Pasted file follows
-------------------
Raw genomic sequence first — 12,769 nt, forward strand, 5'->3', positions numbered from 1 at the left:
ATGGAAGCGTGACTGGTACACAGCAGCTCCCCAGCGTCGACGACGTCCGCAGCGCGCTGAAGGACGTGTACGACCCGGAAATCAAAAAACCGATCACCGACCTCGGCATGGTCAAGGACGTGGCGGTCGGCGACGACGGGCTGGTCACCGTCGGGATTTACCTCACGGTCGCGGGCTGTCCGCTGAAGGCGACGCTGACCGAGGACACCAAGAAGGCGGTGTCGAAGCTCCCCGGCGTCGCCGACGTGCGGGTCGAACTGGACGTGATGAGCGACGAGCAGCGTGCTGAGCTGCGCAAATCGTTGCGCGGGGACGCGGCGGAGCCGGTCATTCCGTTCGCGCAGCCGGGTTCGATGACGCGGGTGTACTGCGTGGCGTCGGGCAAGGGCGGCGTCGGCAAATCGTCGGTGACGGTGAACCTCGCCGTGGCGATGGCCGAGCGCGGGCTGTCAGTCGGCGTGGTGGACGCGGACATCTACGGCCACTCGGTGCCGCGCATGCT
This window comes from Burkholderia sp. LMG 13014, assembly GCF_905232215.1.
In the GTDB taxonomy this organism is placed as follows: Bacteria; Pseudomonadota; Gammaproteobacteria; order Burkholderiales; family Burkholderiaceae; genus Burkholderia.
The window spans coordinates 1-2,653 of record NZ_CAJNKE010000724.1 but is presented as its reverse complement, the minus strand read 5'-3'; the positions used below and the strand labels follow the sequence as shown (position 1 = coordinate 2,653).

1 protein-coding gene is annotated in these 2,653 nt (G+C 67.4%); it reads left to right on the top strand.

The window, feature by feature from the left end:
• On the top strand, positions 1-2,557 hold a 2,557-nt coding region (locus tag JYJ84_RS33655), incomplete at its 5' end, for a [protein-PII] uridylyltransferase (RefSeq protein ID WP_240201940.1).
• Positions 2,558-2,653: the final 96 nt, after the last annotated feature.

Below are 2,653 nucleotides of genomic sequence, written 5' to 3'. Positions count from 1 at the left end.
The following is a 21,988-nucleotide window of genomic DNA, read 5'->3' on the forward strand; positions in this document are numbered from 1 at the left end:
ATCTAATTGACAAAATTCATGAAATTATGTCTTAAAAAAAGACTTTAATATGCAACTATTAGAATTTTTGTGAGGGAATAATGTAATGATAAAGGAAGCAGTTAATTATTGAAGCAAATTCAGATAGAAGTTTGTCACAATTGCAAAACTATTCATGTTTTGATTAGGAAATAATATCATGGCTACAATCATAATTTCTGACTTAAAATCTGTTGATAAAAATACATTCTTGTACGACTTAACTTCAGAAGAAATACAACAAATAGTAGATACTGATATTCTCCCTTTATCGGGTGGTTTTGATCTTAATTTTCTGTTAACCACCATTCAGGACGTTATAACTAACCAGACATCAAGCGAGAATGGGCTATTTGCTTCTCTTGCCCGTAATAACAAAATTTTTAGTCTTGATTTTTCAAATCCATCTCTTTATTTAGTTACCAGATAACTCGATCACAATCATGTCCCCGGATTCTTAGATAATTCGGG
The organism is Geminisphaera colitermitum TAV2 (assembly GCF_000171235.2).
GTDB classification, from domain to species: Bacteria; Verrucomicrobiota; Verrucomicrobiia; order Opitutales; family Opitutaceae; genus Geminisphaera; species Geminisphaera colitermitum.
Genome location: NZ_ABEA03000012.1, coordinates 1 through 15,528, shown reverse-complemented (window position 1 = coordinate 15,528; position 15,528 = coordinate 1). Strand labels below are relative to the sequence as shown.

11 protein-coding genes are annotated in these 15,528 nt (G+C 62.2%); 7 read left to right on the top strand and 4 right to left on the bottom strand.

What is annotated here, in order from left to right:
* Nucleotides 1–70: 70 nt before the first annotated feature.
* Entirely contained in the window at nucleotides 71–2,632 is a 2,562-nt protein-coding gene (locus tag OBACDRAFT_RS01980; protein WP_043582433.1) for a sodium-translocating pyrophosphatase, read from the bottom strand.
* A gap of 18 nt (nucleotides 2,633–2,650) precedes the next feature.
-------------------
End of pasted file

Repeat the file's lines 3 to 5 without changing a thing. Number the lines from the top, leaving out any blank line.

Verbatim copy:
This window comes from Burkholderia sp. LMG 13014, assembly GCF_905232215.1.
In the GTDB taxonomy this organism is placed as follows: Bacteria; Pseudomonadota; Gammaproteobacteria; order Burkholderiales; family Burkholderiaceae; genus Burkholderia.
The window spans coordinates 1-2,653 of record NZ_CAJNKE010000724.1 but is presented as its reverse complement, the minus strand read 5'-3'; the positions used below and the strand labels follow the sequence as shown (position 1 = coordinate 2,653).